Genetic Markers Associated with Survival in Prostate Cancer

Alterations in the genetic regions referred to as MYC and PTEN are associated with a significantly decreased survival among men with early prostate cancer who undergo a prostatectomy. These results were recently published in the journal Cancer.

Early prostate cancer refers to cancer that has not spread from the prostate to distant sites in the body. A prostatectomy, or complete surgical removal of the prostate, is one treatment option for patients with the disease.

Typically, long-term survival is favorable for patients with early prostate cancer. However, there remains a significant portion of patients who succumb to the disease early, and researchers are trying to understand which variables might lead to the different outcomes in these patients.

Researchers from the United States and Europe recently evaluated data from DNA samples of patients with prostate cancer. The data was from 125 patients diagnosed with early prostate cancer who had undergone a prostatectomy. DNA from the tumor samples were run through machinery that detected alterations within the genes.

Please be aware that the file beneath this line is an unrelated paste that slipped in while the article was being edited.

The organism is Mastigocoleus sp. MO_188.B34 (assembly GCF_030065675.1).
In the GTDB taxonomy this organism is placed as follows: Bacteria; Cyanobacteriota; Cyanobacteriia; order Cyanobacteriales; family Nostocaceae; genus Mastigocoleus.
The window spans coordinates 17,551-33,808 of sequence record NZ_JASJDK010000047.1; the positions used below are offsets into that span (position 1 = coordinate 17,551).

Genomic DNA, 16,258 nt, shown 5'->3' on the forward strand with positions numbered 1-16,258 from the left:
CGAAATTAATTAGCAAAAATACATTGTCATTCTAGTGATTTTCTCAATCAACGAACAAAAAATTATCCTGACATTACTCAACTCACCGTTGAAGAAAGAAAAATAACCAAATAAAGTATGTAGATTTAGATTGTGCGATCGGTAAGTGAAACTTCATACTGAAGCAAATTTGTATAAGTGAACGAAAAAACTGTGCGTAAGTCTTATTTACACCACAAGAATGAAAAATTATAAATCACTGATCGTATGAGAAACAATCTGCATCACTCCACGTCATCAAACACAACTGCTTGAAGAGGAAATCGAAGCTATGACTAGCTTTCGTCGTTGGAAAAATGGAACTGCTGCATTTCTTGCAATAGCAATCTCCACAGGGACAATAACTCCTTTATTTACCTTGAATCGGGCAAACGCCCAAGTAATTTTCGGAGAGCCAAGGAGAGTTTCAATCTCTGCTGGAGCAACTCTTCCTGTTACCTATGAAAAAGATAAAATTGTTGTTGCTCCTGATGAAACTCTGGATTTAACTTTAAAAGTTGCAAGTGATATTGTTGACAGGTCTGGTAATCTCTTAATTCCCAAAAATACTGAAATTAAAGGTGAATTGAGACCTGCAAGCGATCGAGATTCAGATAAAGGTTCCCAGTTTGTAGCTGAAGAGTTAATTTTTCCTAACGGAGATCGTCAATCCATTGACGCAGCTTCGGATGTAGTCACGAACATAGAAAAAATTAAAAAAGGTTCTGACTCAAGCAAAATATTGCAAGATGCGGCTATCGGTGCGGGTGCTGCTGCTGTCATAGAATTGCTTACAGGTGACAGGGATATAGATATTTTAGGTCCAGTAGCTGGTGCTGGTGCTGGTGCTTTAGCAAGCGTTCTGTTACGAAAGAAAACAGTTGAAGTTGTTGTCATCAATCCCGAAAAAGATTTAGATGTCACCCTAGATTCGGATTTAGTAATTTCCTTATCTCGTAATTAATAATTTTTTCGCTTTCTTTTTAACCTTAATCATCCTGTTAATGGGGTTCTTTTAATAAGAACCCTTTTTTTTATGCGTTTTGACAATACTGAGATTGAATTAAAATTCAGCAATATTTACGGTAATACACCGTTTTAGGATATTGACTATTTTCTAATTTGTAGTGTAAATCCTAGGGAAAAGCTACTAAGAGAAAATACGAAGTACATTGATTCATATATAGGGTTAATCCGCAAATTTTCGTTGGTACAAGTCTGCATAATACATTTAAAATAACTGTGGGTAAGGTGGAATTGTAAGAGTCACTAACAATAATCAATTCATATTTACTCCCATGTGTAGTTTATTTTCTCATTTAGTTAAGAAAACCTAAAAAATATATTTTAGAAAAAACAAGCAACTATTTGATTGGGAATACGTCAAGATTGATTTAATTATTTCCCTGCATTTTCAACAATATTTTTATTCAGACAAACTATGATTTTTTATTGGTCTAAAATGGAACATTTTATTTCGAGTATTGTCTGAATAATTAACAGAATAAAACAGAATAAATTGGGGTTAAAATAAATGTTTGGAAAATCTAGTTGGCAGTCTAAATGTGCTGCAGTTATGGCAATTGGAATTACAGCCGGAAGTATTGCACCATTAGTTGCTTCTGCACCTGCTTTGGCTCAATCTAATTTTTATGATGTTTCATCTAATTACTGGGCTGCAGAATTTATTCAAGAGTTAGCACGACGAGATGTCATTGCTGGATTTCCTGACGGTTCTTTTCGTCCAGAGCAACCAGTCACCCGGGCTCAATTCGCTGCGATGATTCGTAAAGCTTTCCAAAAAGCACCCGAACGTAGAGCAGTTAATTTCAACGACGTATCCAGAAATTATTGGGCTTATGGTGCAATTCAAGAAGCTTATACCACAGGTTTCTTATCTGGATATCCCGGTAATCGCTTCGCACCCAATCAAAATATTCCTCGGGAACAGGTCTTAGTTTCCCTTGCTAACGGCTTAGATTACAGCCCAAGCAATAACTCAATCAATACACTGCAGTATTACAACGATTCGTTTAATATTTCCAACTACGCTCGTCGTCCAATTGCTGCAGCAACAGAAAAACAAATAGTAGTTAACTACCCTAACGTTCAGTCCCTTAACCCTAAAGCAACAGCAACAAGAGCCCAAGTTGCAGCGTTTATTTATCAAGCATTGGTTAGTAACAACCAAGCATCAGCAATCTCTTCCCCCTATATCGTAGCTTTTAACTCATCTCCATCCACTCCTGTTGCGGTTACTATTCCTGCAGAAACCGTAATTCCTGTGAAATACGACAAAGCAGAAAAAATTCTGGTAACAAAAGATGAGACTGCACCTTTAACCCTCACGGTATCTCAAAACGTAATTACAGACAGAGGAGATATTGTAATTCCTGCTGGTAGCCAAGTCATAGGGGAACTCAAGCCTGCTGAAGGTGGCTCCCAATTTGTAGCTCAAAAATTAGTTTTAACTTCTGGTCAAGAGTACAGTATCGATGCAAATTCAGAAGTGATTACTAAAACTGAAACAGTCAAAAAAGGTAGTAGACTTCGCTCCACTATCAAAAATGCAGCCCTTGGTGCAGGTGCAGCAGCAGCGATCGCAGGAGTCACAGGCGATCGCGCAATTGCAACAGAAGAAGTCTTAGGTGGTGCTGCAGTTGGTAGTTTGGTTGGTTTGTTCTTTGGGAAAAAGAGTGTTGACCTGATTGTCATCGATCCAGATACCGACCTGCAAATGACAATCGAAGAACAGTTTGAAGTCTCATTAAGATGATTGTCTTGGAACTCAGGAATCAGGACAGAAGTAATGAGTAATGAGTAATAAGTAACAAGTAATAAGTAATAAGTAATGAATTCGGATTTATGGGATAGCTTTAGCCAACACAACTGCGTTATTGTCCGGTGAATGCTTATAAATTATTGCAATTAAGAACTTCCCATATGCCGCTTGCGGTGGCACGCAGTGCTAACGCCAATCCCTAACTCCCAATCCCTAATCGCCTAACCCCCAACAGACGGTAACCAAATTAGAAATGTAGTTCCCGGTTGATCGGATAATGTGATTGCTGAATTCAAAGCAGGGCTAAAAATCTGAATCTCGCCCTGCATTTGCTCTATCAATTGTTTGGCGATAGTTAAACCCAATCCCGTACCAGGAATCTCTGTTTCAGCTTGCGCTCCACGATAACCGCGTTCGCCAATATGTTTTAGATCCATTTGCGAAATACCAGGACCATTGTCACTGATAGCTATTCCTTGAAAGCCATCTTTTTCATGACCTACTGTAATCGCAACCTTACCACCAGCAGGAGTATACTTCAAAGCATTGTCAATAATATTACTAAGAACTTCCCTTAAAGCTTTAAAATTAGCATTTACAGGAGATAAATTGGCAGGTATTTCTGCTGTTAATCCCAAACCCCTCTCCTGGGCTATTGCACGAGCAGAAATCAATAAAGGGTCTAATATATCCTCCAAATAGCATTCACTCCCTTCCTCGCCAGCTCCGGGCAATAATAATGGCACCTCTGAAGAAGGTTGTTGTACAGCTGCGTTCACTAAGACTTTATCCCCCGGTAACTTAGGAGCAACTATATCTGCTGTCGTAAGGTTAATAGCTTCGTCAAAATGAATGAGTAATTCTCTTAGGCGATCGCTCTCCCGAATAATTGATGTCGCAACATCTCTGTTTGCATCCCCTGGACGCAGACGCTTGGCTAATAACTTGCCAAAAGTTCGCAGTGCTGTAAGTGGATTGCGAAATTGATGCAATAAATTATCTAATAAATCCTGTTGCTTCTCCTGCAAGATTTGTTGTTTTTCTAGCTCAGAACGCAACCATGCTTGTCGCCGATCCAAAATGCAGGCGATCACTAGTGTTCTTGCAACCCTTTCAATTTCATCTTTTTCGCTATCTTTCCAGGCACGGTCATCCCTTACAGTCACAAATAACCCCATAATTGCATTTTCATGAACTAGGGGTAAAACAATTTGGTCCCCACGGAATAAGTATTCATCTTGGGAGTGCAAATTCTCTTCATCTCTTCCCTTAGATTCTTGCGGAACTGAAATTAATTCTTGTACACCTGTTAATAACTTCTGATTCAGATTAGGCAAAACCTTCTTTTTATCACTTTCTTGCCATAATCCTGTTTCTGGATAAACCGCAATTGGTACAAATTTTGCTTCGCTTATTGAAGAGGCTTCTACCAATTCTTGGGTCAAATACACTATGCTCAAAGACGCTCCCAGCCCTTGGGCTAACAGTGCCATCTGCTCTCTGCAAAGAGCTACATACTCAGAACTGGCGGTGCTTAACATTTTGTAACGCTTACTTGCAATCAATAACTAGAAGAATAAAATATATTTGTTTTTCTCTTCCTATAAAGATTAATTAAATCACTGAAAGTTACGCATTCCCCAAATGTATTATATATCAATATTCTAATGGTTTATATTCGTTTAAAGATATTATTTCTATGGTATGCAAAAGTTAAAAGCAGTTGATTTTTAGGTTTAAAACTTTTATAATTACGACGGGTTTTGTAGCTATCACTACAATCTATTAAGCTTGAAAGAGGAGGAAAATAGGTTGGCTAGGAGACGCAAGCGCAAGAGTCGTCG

Differences (chromosomal copy number alterations (CNAs)) of 2 genetic regions, MYC and PTEN, were associated with a significant reduction in survival.
Patients with CNAs of the MYC and PTEN had an approximate 50% increased risk of early death than those without the CNAs of those regions.
The researchers concluded that these results “suggests that patients whose tumors have acquired CNAs of PTEN, MYC, or both have an increased risk of early PCa [prostate cancer]-specific mortality.”

These results provide further evidence that genetics plays a large role in cancer, with each patient having individualized characteristics of their cancer. Based on this growing body of evidence, it appears that cancer will continue in the direction of treatment based on individual variables of every patient.

Reference: Liu W, Xie C, Thomas C, et al. Genetic markers associated with early cancer-specific mortality following prostatectomy. Cancer. Article first published online: 22 APR 2013. DOI: 10.1002/cncr.27954.